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Disney’s Mary Poppins Returns with a spoonful of nostalgia

Trish Lee

Charlie Masters

trish.lee@newburynews.co.uk

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01635 886663

Mary Poppins Returns

Mary Poppins Returns (U)
Running time 2hr 10min
Rating: ****

THE sheer technicolour whimsy of 1964’s Mary Poppins is such that one could easily envisage a self-ironic reboot, keeping the original’s groundbreaking visuals while eschewing its peaches-and-rainbows buoyancy in favour of a trendy postmodern cynicism. Here was a film set in 1910, with the storm clouds of the Great War on the horizon; its London, though impossibly
idyllic by any modern standard, was no stranger to tumult and injustice (witness Glynis Johns’ suffragette mother, or the detour of the Banks children to the slums of the East End).

Remarkably, then, Mary Poppins Returns does THE EXACT OPPOSITE of what you’d expect a belated sequel-cum-reimagining to do, sticking devoutly to the family recipe; even the musical numbers are ‘merely’ new interpretations of old favourites (which was, admittedly, a given with any new movie – every 8-year-old knows these songs, and there’s no point fixin’ what ain’t broke). As in the first Poppins, the action takes place in a fantasy Britain overshadowed by crisis (namely, between the Depression and the Second World War). A widowed, grown-up Michael Banks (Ben Whishaw, whose moustache and pretty-boy aesthetic more than lends him to the role) is struggling to raise three kids of his own, with the bank due to repossess his house. In flies Mary (Emily Blunt) to help inject some magic back into the family’s life. Following in Julie Andrews’ footsteps must have appeared a daunting task; daringly, Blunt doubles down on everything that made her predecessor a star,
adopting an outrageous accent and a stick-figure, faux-aristocratic demeanour that flirts with outright parody. Disney has shown a definite tendency towards reinvention of late (see the endless live-action remakes of cherished cartoons, from Beauty and the Beast to The Jungle Book), and this (frequently navel-gazing) affinity with the studio’s past finds its apotheosis here in sumptuous animated sections ripped straight from the original. Happily, it works – Blunt’s larger-than-life persona is fully in keeping with the film’s nostalgic spirit and she’s able to get away with far more than any other performer could in her position.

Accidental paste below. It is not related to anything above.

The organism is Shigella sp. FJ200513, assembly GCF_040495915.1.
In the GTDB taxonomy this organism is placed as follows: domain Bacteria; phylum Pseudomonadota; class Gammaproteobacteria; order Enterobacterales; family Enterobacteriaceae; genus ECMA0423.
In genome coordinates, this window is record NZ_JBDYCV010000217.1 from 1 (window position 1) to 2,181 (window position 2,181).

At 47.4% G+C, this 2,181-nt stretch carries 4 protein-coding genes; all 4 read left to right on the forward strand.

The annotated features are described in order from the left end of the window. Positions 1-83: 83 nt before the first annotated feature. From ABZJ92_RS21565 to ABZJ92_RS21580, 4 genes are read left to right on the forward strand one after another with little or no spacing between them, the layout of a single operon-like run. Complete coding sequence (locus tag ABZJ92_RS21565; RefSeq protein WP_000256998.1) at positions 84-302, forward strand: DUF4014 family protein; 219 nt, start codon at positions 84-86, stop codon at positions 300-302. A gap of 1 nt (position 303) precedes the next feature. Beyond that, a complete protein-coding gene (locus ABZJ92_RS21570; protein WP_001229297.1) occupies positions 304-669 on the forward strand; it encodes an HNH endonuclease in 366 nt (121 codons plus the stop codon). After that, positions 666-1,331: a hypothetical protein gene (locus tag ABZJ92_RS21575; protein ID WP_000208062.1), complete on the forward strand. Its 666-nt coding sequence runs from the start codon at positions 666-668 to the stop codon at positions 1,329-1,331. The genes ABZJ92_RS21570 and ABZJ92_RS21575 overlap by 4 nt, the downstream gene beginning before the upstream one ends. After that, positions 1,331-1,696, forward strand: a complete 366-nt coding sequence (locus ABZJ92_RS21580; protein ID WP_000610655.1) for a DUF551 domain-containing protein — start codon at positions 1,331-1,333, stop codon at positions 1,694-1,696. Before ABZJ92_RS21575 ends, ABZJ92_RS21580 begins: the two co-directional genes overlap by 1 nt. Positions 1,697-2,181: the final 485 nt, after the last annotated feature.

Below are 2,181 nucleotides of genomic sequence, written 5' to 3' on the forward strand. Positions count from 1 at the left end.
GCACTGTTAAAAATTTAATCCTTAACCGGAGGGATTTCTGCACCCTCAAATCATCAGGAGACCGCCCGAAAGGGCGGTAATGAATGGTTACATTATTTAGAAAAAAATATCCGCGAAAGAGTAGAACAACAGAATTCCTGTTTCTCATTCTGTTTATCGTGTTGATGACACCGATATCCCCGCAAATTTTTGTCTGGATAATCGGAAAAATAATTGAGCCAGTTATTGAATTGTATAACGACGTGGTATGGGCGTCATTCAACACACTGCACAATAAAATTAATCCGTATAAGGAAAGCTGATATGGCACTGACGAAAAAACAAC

Regrettably, Dick Van Dyke’s chimneysweep – a character so beloved as to give Mary a run for her money – doesn’t get a look-in here. Filling his boots is lamplighter Jack (Lin-Manuel Miranda), whose musical gusto and discipline does much to compensate for his struggling with a Lahndaan accent. The film very much functions as a mega-budget tribute to the original, which isn’t to say that it’s a carbon copy – there are moments of ingenuity and technical oomph (including an undersea song-and-dance sequence that’s the wondrous envy of Aquaman).

Though it’s a most accessible Chrimbo picture, Mary Poppins Returns will play best to those with heady childhood memories of the first film – or, even better, those immersed in musical cinema, who will marvel at the creators’ keen appreciation of the genre’s conventions and nuances). It’s a project in the same eccentric vein as the Nanny McPhee movies, somewhere between savvy pastiche and tweed-addled self-indulgence; those who demand pessimism and introspection of their family flicks will be sorely disappointed, but, in this most open-hearted of seasons, the film is bound to find a loving audience.

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